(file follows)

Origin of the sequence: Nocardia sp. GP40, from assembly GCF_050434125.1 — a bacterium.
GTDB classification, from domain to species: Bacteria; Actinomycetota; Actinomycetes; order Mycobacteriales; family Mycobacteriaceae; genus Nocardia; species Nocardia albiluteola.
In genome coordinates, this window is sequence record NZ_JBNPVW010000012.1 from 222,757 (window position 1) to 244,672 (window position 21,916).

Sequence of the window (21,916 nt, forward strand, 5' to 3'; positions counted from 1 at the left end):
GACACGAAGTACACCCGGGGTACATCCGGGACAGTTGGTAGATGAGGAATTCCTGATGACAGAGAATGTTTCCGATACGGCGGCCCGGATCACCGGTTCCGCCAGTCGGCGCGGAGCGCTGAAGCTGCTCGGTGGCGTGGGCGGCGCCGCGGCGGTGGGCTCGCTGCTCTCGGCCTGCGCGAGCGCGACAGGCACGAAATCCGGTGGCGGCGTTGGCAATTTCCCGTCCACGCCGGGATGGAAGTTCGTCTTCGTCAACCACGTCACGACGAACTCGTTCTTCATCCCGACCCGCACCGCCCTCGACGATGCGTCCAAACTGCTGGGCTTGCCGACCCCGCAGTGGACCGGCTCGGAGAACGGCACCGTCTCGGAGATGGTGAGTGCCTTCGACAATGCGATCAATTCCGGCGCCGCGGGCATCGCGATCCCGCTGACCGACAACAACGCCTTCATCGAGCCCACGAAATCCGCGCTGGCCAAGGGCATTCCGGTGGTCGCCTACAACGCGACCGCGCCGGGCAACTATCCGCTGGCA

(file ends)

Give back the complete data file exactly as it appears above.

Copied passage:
Origin of the sequence: Nocardia sp. GP40, from assembly GCF_050434125.1 — a bacterium.
GTDB classification, from domain to species: Bacteria; Actinomycetota; Actinomycetes; order Mycobacteriales; family Mycobacteriaceae; genus Nocardia; species Nocardia albiluteola.
In genome coordinates, this window is sequence record NZ_JBNPVW010000012.1 from 222,757 (window position 1) to 244,672 (window position 21,916).

Sequence of the window (21,916 nt, forward strand, 5' to 3'; positions counted from 1 at the left end):
GACACGAAGTACACCCGGGGTACATCCGGGACAGTTGGTAGATGAGGAATTCCTGATGACAGAGAATGTTTCCGATACGGCGGCCCGGATCACCGGTTCCGCCAGTCGGCGCGGAGCGCTGAAGCTGCTCGGTGGCGTGGGCGGCGCCGCGGCGGTGGGCTCGCTGCTCTCGGCCTGCGCGAGCGCGACAGGCACGAAATCCGGTGGCGGCGTTGGCAATTTCCCGTCCACGCCGGGATGGAAGTTCGTCTTCGTCAACCACGTCACGACGAACTCGTTCTTCATCCCGACCCGCACCGCCCTCGACGATGCGTCCAAACTGCTGGGCTTGCCGACCCCGCAGTGGACCGGCTCGGAGAACGGCACCGTCTCGGAGATGGTGAGTGCCTTCGACAATGCGATCAATTCCGGCGCCGCGGGCATCGCGATCCCGCTGACCGACAACAACGCCTTCATCGAGCCCACGAAATCCGCGCTGGCCAAGGGCATTCCGGTGGTCGCCTACAACGCGACCGCGCCGGGCAACTATCCGCTGGCA